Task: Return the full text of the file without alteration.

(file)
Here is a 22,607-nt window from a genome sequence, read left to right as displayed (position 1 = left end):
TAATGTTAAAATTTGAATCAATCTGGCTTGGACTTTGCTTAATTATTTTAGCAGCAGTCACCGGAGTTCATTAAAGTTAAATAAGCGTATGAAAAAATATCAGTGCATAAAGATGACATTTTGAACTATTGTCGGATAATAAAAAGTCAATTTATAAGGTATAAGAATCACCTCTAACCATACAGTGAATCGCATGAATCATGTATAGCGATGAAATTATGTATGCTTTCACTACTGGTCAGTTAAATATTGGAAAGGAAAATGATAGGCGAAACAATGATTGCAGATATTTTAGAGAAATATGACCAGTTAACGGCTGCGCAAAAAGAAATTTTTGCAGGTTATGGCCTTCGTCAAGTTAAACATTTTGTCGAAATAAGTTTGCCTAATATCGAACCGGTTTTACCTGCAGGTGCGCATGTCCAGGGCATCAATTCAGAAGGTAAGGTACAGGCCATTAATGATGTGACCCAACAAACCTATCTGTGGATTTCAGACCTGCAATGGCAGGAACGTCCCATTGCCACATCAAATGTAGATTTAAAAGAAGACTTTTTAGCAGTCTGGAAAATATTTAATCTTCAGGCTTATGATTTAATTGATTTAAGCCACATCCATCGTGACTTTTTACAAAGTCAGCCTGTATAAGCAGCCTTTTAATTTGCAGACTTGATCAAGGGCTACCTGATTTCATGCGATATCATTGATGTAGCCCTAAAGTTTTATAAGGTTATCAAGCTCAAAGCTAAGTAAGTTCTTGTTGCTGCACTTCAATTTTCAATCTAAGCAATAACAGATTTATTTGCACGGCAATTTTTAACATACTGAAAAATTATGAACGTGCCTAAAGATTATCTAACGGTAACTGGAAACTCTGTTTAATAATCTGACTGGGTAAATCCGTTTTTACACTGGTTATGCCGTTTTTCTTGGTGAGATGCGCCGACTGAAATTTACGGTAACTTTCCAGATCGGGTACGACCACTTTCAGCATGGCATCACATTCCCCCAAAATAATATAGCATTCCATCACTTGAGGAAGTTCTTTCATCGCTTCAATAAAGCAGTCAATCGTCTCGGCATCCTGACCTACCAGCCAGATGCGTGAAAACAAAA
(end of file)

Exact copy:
Here is a 22,607-nt window from a genome sequence, read left to right as displayed (position 1 = left end):
TAATGTTAAAATTTGAATCAATCTGGCTTGGACTTTGCTTAATTATTTTAGCAGCAGTCACCGGAGTTCATTAAAGTTAAATAAGCGTATGAAAAAATATCAGTGCATAAAGATGACATTTTGAACTATTGTCGGATAATAAAAAGTCAATTTATAAGGTATAAGAATCACCTCTAACCATACAGTGAATCGCATGAATCATGTATAGCGATGAAATTATGTATGCTTTCACTACTGGTCAGTTAAATATTGGAAAGGAAAATGATAGGCGAAACAATGATTGCAGATATTTTAGAGAAATATGACCAGTTAACGGCTGCGCAAAAAGAAATTTTTGCAGGTTATGGCCTTCGTCAAGTTAAACATTTTGTCGAAATAAGTTTGCCTAATATCGAACCGGTTTTACCTGCAGGTGCGCATGTCCAGGGCATCAATTCAGAAGGTAAGGTACAGGCCATTAATGATGTGACCCAACAAACCTATCTGTGGATTTCAGACCTGCAATGGCAGGAACGTCCCATTGCCACATCAAATGTAGATTTAAAAGAAGACTTTTTAGCAGTCTGGAAAATATTTAATCTTCAGGCTTATGATTTAATTGATTTAAGCCACATCCATCGTGACTTTTTACAAAGTCAGCCTGTATAAGCAGCCTTTTAATTTGCAGACTTGATCAAGGGCTACCTGATTTCATGCGATATCATTGATGTAGCCCTAAAGTTTTATAAGGTTATCAAGCTCAAAGCTAAGTAAGTTCTTGTTGCTGCACTTCAATTTTCAATCTAAGCAATAACAGATTTATTTGCACGGCAATTTTTAACATACTGAAAAATTATGAACGTGCCTAAAGATTATCTAACGGTAACTGGAAACTCTGTTTAATAATCTGACTGGGTAAATCCGTTTTTACACTGGTTATGCCGTTTTTCTTGGTGAGATGCGCCGACTGAAATTTACGGTAACTTTCCAGATCGGGTACGACCACTTTCAGCATGGCATCACATTCCCCCAAAATAATATAGCATTCCATCACTTGAGGAAGTTCTTTCATCGCTTCAATAAAGCAGTCAATCGTCTCGGCATCCTGACCTACCAGCCAGATGCGTGAAAACAAAA